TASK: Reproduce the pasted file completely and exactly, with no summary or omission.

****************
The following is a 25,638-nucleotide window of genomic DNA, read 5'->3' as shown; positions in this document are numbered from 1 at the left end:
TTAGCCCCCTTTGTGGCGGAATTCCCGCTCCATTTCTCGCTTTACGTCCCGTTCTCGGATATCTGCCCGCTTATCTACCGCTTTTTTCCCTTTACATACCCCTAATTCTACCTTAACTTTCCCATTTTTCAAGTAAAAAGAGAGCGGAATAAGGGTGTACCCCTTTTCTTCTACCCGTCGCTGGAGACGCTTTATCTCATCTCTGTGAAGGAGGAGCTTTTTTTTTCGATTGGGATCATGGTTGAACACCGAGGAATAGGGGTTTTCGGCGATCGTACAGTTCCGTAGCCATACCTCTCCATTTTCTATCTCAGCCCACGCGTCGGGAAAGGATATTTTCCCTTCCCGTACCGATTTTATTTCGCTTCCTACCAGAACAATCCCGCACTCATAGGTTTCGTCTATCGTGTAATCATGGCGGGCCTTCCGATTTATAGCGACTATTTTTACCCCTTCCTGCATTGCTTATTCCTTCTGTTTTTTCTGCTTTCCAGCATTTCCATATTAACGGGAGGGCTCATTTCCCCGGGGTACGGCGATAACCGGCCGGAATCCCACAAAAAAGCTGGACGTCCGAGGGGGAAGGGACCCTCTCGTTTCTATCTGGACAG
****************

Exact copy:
The following is a 25,638-nucleotide window of genomic DNA, read 5'->3' as shown; positions in this document are numbered from 1 at the left end:
TTAGCCCCCTTTGTGGCGGAATTCCCGCTCCATTTCTCGCTTTACGTCCCGTTCTCGGATATCTGCCCGCTTATCTACCGCTTTTTTCCCTTTACATACCCCTAATTCTACCTTAACTTTCCCATTTTTCAAGTAAAAAGAGAGCGGAATAAGGGTGTACCCCTTTTCTTCTACCCGTCGCTGGAGACGCTTTATCTCATCTCTGTGAAGGAGGAGCTTTTTTTTTCGATTGGGATCATGGTTGAACACCGAGGAATAGGGGTTTTCGGCGATCGTACAGTTCCGTAGCCATACCTCTCCATTTTCTATCTCAGCCCACGCGTCGGGAAAGGATATTTTCCCTTCCCGTACCGATTTTATTTCGCTTCCTACCAGAACAATCCCGCACTCATAGGTTTCGTCTATCGTGTAATCATGGCGGGCCTTCCGATTTATAGCGACTATTTTTACCCCTTCCTGCATTGCTTATTCCTTCTGTTTTTTCTGCTTTCCAGCATTTCCATATTAACGGGAGGGCTCATTTCCCCGGGGTACGGCGATAACCGGCCGGAATCCCACAAAAAAGCTGGACGTCCGAGGGGGAAGGGACCCTCTCGTTTCTATCTGGACAG